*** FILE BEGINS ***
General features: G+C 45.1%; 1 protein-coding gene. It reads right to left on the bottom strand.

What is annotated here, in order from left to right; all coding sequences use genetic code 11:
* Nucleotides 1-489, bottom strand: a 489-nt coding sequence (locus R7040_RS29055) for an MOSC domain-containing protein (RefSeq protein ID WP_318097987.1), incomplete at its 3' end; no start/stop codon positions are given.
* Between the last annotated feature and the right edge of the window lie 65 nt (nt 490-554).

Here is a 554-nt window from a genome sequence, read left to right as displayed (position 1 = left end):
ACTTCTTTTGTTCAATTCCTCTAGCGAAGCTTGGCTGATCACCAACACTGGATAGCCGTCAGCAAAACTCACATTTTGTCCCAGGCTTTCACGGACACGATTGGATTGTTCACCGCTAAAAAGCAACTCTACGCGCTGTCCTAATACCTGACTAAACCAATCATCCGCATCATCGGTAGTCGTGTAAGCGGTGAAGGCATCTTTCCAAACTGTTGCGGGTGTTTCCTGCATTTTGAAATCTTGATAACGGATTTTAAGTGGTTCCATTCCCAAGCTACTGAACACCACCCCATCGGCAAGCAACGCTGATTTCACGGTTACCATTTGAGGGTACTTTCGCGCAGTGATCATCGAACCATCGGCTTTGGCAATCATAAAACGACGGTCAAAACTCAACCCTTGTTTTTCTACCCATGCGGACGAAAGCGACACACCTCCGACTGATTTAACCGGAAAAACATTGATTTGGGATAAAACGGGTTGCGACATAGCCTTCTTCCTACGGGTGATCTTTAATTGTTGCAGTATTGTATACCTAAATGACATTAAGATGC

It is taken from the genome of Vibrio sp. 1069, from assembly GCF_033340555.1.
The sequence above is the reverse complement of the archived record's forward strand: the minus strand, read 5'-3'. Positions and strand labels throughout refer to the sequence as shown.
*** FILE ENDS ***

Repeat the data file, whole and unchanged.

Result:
General features: G+C 45.1%; 1 protein-coding gene. It reads right to left on the bottom strand.

What is annotated here, in order from left to right; all coding sequences use genetic code 11:
* Nucleotides 1-489, bottom strand: a 489-nt coding sequence (locus R7040_RS29055) for an MOSC domain-containing protein (RefSeq protein ID WP_318097987.1), incomplete at its 3' end; no start/stop codon positions are given.
* Between the last annotated feature and the right edge of the window lie 65 nt (nt 490-554).

Here is a 554-nt window from a genome sequence, read left to right as displayed (position 1 = left end):
ACTTCTTTTGTTCAATTCCTCTAGCGAAGCTTGGCTGATCACCAACACTGGATAGCCGTCAGCAAAACTCACATTTTGTCCCAGGCTTTCACGGACACGATTGGATTGTTCACCGCTAAAAAGCAACTCTACGCGCTGTCCTAATACCTGACTAAACCAATCATCCGCATCATCGGTAGTCGTGTAAGCGGTGAAGGCATCTTTCCAAACTGTTGCGGGTGTTTCCTGCATTTTGAAATCTTGATAACGGATTTTAAGTGGTTCCATTCCCAAGCTACTGAACACCACCCCATCGGCAAGCAACGCTGATTTCACGGTTACCATTTGAGGGTACTTTCGCGCAGTGATCATCGAACCATCGGCTTTGGCAATCATAAAACGACGGTCAAAACTCAACCCTTGTTTTTCTACCCATGCGGACGAAAGCGACACACCTCCGACTGATTTAACCGGAAAAACATTGATTTGGGATAAAACGGGTTGCGACATAGCCTTCTTCCTACGGGTGATCTTTAATTGTTGCAGTATTGTATACCTAAATGACATTAAGATGC

It is taken from the genome of Vibrio sp. 1069, from assembly GCF_033340555.1.
The sequence above is the reverse complement of the archived record's forward strand: the minus strand, read 5'-3'. Positions and strand labels throughout refer to the sequence as shown.